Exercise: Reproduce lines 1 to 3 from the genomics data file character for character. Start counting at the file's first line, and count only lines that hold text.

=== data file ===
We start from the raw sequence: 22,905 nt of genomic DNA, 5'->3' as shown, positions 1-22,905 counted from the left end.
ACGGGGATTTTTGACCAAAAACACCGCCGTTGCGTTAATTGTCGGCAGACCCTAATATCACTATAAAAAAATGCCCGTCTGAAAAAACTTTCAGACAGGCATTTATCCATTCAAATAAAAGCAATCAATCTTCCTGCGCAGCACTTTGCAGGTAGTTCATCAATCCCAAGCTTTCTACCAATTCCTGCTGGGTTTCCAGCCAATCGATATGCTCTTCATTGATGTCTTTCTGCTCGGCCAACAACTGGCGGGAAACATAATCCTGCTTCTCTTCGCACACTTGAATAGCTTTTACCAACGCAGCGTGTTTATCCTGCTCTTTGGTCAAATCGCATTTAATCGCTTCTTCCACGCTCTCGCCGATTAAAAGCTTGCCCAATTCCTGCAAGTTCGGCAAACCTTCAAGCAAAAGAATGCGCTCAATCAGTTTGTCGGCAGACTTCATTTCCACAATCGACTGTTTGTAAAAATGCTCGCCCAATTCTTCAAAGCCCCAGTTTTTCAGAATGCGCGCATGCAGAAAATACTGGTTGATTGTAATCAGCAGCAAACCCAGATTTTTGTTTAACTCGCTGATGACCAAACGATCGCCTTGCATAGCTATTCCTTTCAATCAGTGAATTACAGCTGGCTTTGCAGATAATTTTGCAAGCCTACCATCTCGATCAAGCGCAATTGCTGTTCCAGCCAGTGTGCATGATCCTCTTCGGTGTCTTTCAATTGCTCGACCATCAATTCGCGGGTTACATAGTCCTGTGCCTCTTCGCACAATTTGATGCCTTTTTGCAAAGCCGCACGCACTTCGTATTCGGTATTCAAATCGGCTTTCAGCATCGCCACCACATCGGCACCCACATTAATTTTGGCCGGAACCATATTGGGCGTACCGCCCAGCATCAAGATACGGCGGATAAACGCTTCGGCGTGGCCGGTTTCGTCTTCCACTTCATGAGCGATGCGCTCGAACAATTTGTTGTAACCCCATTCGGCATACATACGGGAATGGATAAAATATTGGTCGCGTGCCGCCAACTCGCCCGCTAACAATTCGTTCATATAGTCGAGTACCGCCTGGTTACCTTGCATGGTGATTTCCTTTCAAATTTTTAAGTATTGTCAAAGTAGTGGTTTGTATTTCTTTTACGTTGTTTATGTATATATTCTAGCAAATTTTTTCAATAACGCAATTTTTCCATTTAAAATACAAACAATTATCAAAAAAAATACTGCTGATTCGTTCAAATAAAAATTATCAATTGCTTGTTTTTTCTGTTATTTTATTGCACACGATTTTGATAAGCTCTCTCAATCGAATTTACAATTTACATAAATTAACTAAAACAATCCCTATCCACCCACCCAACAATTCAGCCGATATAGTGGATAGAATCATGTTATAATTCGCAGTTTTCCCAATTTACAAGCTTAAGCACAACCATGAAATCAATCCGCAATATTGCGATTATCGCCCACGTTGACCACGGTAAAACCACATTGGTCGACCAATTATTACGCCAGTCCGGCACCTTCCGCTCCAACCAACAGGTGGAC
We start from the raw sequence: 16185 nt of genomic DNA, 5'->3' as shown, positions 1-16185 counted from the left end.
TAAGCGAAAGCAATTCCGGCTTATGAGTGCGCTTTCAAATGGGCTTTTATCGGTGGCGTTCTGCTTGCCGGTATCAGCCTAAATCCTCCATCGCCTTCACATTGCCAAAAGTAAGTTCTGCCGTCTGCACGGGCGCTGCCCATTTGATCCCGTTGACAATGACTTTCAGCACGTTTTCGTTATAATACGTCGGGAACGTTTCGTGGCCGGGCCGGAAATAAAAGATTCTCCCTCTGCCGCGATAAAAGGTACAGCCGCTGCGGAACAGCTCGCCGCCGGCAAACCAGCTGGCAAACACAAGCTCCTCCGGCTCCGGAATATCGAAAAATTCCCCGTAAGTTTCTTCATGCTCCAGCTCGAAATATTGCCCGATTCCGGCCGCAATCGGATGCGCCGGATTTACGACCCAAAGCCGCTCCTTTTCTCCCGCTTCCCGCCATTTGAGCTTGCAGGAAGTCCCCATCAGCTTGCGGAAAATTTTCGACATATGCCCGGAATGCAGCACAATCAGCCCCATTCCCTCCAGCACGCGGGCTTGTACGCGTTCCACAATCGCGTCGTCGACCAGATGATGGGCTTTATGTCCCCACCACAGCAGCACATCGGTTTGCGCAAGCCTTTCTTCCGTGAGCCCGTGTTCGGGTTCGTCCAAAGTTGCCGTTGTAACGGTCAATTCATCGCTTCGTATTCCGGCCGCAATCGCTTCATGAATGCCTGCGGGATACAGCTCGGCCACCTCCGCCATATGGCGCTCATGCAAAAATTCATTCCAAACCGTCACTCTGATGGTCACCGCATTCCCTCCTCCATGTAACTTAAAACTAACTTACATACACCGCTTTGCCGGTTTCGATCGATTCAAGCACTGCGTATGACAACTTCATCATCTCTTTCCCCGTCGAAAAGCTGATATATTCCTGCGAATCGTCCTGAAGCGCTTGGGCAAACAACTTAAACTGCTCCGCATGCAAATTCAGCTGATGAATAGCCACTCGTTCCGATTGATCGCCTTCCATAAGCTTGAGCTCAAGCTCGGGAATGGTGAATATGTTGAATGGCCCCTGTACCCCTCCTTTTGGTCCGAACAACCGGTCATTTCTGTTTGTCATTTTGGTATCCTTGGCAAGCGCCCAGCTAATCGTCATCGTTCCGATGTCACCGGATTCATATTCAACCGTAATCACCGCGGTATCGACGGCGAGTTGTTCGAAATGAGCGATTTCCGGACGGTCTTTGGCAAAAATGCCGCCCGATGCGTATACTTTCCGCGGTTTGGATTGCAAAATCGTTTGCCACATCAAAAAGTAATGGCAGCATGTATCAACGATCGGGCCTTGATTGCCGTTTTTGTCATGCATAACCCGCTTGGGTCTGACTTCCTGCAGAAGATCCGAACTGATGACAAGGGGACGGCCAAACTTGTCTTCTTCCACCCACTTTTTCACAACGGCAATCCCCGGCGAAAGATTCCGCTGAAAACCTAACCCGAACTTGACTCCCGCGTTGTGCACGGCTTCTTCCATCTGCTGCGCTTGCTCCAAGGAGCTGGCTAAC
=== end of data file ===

We start from the raw sequence: 22,905 nt of genomic DNA, 5'->3' as shown, positions 1-22,905 counted from the left end.
ACGGGGATTTTTGACCAAAAACACCGCCGTTGCGTTAATTGTCGGCAGACCCTAATATCACTATAAAAAAATGCCCGTCTGAAAAAACTTTCAGACAGGCATTTATCCATTCAAATAAAAGCAATCAATCTTCCTGCGCAGCACTTTGCAGGTAGTTCATCAATCCCAAGCTTTCTACCAATTCCTGCTGGGTTTCCAGCCAATCGATATGCTCTTCATTGATGTCTTTCTGCTCGGCCAACAACTGGCGGGAAACATAATCCTGCTTCTCTTCGCACACTTGAATAGCTTTTACCAACGCAGCGTGTTTATCCTGCTCTTTGGTCAAATCGCATTTAATCGCTTCTTCCACGCTCTCGCCGATTAAAAGCTTGCCCAATTCCTGCAAGTTCGGCAAACCTTCAAGCAAAAGAATGCGCTCAATCAGTTTGTCGGCAGACTTCATTTCCACAATCGACTGTTTGTAAAAATGCTCGCCCAATTCTTCAAAGCCCCAGTTTTTCAGAATGCGCGCATGCAGAAAATACTGGTTGATTGTAATCAGCAGCAAACCCAGATTTTTGTTTAACTCGCTGATGACCAAACGATCGCCTTGCATAGCTATTCCTTTCAATCAGTGAATTACAGCTGGCTTTGCAGATAATTTTGCAAGCCTACCATCTCGATCAAGCGCAATTGCTGTTCCAGCCAGTGTGCATGATCCTCTTCGGTGTCTTTCAATTGCTCGACCATCAATTCGCGGGTTACATAGTCCTGTGCCTCTTCGCACAATTTGATGCCTTTTTGCAAAGCCGCACGCACTTCGTATTCGGTATTCAAATCGGCTTTCAGCATCGCCACCACATCGGCACCCACATTAATTTTGGCCGGAACCATATTGGGCGTACCGCCCAGCATCAAGATACGGCGGATAAACGCTTCGGCGTGGCCGGTTTCGTCTTCCACTTCATGAGCGATGCGCTCGAACAATTTGTTGTAACCCCATTCGGCATACATACGGGAATGGATAAAATATTGGTCGCGTGCCGCCAACTCGCCCGCTAACAATTCGTTCATATAGTCGAGTACCGCCTGGTTACCTTGCATGGTGATTTCCTTTCAAATTTTTAAGTATTGTCAAAGTAGTGGTTTGTATTTCTTTTACGTTGTTTATGTATATATTCTAGCAAATTTTTTCAATAACGCAATTTTTCCATTTAAAATACAAACAATTATCAAAAAAAATACTGCTGATTCGTTCAAATAAAAATTATCAATTGCTTGTTTTTTCTGTTATTTTATTGCACACGATTTTGATAAGCTCTCTCAATCGAATTTACAATTTACATAAATTAACTAAAACAATCCCTATCCACCCACCCAACAATTCAGCCGATATAGTGGATAGAATCATGTTATAATTCGCAGTTTTCCCAATTTACAAGCTTAAGCACAACCATGAAATCAATCCGCAATATTGCGATTATCGCCCACGTTGACCACGGTAAAACCACATTGGTCGACCAATTATTACGCCAGTCCGGCACCTTCCGCTCCAACCAACAGGTGGAC
We start from the raw sequence: 16185 nt of genomic DNA, 5'->3' as shown, positions 1-16185 counted from the left end.